As a bonus, I'd also like to point out that the differing art styles of the franchise tend to match with their respective time-lines. The original time-line (the one in OoT that continues without Link after he first returns to childhood) is a mixture of both light and dark. Although it's not full out cartoony, it's also not too foreboding or too realistic. Skyward Sword is an example of this as it has realistic character models paired up with bright painterly textures. The art direction for both Ocarina of Time and A Link to the Past are both probably the most middle of the road among all the games in the series. With this time-line, it seams that the further you go, the darker it gets. Skyward Sword and The Minish Cap are definitely the brightest, while the NES games are definitely the darkest (especially Zelda II).

      The 3 time-lines and their respective art styles

      The child Link time-line is the darkest of them all. We have Majora's Mask and Twilight Princess setting the tone for this one. On the other hand, the time-line where Link defeats Ganon is completely cartoony as every one of them has a cell shaded art style.

      ...I wonder if any of this was intentional?

      Alright, so now the 3 separate time-lines are beginning to make sense but how does this whole thing affect all the Zelda games that are yet to come? Well, join me in part 2 of my in depth examination of the Zelda time-line.

      Warning, though. Part 2 is full of spoilers for those who haven't beaten Skyward Sword.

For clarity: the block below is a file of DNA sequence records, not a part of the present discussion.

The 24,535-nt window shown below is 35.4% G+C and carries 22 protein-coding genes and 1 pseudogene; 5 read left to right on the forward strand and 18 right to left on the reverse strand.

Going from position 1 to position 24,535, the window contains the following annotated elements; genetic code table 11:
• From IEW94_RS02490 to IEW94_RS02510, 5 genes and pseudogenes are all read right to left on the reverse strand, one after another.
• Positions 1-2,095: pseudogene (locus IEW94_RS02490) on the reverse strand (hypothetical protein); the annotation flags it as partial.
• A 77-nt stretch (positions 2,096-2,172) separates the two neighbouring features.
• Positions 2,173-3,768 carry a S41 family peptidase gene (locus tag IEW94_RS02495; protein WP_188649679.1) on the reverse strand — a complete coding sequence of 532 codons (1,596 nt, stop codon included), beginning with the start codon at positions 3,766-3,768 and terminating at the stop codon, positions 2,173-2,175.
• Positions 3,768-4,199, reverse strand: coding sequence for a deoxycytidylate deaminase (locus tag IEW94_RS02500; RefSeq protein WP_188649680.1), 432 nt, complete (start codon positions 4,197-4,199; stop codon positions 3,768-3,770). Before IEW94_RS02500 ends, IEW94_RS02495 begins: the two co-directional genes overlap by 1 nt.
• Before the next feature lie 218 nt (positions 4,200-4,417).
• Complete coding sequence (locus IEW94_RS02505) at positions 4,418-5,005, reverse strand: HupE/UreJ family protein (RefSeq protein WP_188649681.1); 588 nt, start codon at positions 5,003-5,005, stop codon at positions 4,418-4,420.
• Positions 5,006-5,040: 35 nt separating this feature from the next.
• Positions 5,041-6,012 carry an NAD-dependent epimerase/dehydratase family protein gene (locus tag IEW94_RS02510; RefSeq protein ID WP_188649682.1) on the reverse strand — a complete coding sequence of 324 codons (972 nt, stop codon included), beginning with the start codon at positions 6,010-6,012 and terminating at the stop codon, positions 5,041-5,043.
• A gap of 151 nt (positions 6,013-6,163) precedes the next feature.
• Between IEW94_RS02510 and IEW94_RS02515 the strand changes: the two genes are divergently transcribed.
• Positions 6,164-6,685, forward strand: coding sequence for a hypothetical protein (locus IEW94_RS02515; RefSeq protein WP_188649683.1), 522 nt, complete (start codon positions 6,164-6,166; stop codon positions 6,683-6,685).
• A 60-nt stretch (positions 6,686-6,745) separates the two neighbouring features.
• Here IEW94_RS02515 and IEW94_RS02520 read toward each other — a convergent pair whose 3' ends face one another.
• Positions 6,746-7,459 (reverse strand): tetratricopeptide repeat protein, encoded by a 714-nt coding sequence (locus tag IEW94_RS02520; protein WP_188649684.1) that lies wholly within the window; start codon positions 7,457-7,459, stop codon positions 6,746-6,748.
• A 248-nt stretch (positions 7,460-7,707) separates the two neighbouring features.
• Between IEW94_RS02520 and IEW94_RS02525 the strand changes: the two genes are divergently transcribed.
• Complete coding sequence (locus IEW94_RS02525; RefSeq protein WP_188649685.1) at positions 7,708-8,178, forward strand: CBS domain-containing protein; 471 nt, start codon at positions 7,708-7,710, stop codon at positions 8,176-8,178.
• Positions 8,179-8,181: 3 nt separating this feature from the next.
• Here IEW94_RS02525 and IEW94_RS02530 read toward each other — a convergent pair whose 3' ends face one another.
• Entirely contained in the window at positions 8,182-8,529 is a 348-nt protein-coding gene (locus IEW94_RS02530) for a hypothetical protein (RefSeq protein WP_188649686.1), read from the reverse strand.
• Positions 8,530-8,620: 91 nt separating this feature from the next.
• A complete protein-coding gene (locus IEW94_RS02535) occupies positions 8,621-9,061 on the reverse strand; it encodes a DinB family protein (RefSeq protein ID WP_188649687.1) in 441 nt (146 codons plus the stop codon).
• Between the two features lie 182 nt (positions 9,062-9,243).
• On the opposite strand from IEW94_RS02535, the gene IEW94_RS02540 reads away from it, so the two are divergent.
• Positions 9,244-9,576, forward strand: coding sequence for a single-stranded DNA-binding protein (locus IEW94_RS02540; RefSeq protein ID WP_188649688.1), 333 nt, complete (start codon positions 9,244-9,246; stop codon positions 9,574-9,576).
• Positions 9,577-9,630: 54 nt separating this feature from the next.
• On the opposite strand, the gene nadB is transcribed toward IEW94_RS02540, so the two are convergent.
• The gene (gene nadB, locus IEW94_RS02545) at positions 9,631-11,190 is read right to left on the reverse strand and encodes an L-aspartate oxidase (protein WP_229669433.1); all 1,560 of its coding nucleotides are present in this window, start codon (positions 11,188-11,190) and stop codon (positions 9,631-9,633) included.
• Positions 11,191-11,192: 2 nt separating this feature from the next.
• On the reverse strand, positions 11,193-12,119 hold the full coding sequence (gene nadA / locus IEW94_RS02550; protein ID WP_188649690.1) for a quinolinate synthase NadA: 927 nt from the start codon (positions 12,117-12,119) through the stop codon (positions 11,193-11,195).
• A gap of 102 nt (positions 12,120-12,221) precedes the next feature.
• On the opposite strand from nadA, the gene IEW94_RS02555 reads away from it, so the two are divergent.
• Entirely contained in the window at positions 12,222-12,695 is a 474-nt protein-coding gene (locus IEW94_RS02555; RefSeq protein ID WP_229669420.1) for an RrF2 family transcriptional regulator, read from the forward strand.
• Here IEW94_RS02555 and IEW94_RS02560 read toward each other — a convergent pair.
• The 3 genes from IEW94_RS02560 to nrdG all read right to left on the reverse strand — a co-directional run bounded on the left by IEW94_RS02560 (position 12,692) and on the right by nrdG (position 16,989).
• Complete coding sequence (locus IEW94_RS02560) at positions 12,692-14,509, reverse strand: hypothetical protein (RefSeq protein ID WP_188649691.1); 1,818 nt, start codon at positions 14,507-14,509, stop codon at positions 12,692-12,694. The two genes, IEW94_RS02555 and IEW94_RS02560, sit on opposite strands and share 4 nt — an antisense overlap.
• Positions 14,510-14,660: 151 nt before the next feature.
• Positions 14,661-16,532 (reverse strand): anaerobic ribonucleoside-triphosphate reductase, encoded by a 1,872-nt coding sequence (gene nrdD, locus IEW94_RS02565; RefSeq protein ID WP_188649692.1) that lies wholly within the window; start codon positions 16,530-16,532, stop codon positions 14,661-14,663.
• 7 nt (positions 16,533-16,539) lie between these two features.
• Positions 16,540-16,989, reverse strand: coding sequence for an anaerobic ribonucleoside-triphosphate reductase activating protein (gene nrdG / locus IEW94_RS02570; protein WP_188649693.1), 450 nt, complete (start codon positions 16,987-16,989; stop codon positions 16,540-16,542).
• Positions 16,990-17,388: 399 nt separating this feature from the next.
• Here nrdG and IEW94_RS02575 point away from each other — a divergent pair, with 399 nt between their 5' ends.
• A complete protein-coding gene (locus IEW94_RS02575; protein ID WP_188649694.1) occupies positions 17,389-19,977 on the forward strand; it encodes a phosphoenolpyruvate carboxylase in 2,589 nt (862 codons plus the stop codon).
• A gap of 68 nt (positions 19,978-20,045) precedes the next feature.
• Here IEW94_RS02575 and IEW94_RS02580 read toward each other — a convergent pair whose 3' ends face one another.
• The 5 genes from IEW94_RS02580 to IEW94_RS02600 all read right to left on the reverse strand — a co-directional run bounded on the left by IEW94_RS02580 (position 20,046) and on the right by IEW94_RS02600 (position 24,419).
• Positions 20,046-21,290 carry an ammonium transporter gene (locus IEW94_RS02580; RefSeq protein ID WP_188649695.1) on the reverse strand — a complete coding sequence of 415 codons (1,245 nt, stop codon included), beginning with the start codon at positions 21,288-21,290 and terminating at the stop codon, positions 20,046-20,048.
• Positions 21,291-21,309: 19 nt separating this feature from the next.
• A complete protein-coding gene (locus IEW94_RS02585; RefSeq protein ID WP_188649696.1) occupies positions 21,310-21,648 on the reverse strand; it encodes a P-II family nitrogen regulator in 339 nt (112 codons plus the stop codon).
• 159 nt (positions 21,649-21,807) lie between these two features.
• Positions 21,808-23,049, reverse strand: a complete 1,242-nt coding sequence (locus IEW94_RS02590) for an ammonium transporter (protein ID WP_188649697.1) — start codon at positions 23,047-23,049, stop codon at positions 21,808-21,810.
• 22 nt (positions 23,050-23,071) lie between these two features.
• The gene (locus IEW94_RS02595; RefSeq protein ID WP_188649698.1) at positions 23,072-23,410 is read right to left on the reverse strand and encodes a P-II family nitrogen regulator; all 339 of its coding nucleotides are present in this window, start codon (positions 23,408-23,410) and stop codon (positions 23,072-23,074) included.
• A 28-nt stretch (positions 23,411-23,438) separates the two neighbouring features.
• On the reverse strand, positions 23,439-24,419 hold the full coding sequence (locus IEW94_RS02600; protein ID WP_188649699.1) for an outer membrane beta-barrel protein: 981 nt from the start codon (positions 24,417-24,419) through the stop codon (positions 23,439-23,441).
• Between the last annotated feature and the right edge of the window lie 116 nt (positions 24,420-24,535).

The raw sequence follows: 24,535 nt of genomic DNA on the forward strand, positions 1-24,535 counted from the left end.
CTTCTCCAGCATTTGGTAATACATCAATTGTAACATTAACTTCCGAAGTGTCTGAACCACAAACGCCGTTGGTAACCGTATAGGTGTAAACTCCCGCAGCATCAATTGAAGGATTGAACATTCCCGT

Here's the.. uh... Link

    • Game Changers -The importance of graphics

      5 years ago

      beyondthestars

      There has been a long-lasting debate on the issue of graphics. Do graphics make the game? Of course not! Then how integral are graphics to the overall gaming experience? Let's answer this question by taking a look at the impact that graphics has already had on the way we play videogames.

      When I think about why I love my favorite games, usually the graphics have little to do with it. It's no wonder really. With technology ever improving the graphical capabilities of the games that we play, it's very hard for a game that banks on its aesthetic appeal to stand the test of time. With age, stunning works of visual art turn into dated relics of the past. Still, good graphics have been an important asset to many of the greatest games of all time. A game's graphics are akin to a woman's beauty, although good looks can make someone more desirable, if there's nothing else to go on then the appeal will quickly run its course.